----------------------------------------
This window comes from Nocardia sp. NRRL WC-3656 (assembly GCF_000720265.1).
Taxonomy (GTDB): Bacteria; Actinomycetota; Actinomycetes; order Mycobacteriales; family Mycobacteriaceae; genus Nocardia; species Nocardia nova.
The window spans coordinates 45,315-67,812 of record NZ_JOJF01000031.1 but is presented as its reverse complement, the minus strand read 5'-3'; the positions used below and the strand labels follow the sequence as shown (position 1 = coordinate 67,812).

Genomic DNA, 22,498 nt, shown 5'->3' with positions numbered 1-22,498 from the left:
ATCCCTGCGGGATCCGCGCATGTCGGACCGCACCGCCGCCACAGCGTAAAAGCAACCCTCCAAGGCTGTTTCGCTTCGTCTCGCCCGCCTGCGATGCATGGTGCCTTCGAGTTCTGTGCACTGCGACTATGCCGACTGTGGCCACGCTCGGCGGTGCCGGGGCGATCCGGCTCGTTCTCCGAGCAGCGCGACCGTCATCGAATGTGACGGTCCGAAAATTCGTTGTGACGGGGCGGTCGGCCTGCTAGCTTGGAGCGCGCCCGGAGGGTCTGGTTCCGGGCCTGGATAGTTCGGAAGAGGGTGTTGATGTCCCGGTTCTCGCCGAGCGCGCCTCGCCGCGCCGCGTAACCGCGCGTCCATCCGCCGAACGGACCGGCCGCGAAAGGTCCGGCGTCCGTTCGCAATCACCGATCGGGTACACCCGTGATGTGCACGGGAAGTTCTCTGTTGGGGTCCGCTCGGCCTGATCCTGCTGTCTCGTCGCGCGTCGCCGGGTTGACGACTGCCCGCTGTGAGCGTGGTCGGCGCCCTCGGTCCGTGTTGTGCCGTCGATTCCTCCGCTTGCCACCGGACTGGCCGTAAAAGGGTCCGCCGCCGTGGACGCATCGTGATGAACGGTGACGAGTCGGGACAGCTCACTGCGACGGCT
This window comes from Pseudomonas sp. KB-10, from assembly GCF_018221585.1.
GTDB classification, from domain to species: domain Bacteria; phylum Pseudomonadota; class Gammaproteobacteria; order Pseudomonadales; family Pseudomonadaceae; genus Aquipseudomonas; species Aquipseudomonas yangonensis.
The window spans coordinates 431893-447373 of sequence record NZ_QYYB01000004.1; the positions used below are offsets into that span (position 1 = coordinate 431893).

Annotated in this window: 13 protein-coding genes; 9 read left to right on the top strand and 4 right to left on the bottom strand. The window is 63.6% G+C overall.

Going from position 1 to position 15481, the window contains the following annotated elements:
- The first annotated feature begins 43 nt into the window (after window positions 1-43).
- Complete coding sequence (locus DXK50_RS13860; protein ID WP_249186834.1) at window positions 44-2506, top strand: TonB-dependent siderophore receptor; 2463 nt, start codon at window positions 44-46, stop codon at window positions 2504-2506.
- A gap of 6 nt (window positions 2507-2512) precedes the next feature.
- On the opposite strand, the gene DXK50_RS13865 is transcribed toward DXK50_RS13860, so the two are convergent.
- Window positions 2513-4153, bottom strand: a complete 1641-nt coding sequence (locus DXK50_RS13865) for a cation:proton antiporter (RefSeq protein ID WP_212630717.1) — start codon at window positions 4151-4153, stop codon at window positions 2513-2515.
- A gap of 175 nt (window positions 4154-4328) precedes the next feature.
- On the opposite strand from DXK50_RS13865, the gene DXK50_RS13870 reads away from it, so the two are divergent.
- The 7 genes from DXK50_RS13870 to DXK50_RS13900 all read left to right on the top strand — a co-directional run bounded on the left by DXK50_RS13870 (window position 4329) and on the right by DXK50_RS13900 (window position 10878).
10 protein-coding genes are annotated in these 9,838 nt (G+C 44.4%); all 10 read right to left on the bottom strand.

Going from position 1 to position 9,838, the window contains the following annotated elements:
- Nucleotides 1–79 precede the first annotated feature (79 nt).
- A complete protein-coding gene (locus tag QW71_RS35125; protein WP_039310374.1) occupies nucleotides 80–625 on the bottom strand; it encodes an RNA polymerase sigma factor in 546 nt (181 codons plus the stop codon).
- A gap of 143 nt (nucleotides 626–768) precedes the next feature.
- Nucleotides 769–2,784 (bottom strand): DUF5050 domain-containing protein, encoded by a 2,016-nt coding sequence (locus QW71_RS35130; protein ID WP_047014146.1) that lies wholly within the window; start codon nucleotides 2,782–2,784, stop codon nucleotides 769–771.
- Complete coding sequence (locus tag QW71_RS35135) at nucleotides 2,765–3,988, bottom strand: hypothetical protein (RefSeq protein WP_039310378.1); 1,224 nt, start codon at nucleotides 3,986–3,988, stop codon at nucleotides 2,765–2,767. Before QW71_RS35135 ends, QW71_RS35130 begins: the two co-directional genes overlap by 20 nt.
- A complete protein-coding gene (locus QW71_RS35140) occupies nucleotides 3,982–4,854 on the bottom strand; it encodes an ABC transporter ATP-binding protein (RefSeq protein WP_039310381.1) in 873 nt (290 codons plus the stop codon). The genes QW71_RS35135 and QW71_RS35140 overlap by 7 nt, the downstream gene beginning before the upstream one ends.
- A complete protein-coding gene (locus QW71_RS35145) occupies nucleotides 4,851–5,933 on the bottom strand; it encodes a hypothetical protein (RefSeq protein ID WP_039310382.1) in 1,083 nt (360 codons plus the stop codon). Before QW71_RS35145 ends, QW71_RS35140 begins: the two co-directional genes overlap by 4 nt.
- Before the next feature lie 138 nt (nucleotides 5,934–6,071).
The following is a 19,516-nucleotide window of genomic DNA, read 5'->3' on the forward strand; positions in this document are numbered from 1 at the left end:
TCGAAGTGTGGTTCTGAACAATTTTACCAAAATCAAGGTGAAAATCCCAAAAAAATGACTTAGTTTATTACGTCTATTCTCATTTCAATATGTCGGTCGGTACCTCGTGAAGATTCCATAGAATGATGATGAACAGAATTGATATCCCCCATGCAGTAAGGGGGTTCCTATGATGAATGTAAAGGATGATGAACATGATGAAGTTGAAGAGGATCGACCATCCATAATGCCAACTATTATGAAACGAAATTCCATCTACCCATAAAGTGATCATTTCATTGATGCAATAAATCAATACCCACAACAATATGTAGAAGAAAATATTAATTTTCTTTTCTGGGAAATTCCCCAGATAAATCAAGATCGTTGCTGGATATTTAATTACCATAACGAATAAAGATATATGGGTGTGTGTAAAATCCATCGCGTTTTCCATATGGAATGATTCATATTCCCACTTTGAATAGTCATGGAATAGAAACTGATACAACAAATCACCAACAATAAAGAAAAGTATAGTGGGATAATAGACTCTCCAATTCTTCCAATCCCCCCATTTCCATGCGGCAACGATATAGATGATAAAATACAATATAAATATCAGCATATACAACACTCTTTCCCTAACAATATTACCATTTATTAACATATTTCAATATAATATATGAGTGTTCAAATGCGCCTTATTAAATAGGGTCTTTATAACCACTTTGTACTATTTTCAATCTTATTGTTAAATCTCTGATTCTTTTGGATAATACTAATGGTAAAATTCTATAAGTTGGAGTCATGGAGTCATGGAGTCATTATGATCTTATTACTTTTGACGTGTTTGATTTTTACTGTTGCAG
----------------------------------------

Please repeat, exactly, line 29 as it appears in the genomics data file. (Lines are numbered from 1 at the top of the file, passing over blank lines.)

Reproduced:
The following is a 19,516-nucleotide window of genomic DNA, read 5'->3' on the forward strand; positions in this document are numbered from 1 at the left end: